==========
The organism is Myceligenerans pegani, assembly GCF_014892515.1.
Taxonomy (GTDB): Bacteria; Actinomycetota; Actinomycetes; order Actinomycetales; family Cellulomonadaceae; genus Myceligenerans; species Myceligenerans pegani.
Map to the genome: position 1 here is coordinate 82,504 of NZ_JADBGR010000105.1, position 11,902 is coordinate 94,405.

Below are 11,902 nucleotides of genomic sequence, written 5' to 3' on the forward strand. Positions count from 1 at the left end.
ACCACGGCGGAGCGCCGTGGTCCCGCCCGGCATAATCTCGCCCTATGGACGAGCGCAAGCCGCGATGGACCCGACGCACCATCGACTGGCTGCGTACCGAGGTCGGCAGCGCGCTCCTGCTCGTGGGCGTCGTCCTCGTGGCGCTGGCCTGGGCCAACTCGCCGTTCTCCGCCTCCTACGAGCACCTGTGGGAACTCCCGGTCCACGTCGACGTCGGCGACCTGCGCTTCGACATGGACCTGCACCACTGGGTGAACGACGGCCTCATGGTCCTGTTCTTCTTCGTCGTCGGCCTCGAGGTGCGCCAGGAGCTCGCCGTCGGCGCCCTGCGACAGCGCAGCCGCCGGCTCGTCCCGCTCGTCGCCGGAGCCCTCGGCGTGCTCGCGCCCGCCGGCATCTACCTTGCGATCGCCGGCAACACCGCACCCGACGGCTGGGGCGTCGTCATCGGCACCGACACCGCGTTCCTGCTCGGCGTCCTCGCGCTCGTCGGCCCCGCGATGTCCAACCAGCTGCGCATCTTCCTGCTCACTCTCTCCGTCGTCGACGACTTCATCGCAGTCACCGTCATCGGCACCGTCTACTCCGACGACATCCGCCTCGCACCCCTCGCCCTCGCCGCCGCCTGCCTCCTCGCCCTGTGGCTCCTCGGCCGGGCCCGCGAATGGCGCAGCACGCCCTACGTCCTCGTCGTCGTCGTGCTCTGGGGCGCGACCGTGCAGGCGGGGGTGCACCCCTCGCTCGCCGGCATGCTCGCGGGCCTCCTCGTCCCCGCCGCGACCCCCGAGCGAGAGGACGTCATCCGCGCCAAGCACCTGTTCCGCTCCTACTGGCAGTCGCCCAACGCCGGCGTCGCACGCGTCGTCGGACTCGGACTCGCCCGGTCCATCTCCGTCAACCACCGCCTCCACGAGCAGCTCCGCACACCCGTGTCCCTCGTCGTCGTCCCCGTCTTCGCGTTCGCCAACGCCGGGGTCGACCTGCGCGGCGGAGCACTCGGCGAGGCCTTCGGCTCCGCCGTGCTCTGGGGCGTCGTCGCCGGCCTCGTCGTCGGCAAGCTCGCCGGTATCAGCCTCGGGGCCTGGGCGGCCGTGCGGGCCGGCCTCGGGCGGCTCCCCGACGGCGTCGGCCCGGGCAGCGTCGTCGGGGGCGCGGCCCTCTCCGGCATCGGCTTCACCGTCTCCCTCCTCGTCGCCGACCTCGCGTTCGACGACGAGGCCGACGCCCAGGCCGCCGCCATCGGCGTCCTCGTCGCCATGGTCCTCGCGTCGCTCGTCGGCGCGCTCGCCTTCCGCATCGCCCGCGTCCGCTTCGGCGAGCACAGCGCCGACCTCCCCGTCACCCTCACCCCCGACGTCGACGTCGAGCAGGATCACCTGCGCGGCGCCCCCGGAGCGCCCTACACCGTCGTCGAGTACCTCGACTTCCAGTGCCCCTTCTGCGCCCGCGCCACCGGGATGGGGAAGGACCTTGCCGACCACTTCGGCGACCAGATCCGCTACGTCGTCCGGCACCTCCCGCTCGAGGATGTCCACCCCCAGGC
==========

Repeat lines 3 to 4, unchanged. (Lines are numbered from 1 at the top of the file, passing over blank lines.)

Map to the genome: position 1 here is coordinate 82,504 of NZ_JADBGR010000105.1, position 11,902 is coordinate 94,405.

Below are 11,902 nucleotides of genomic sequence, written 5' to 3' on the forward strand. Positions count from 1 at the left end.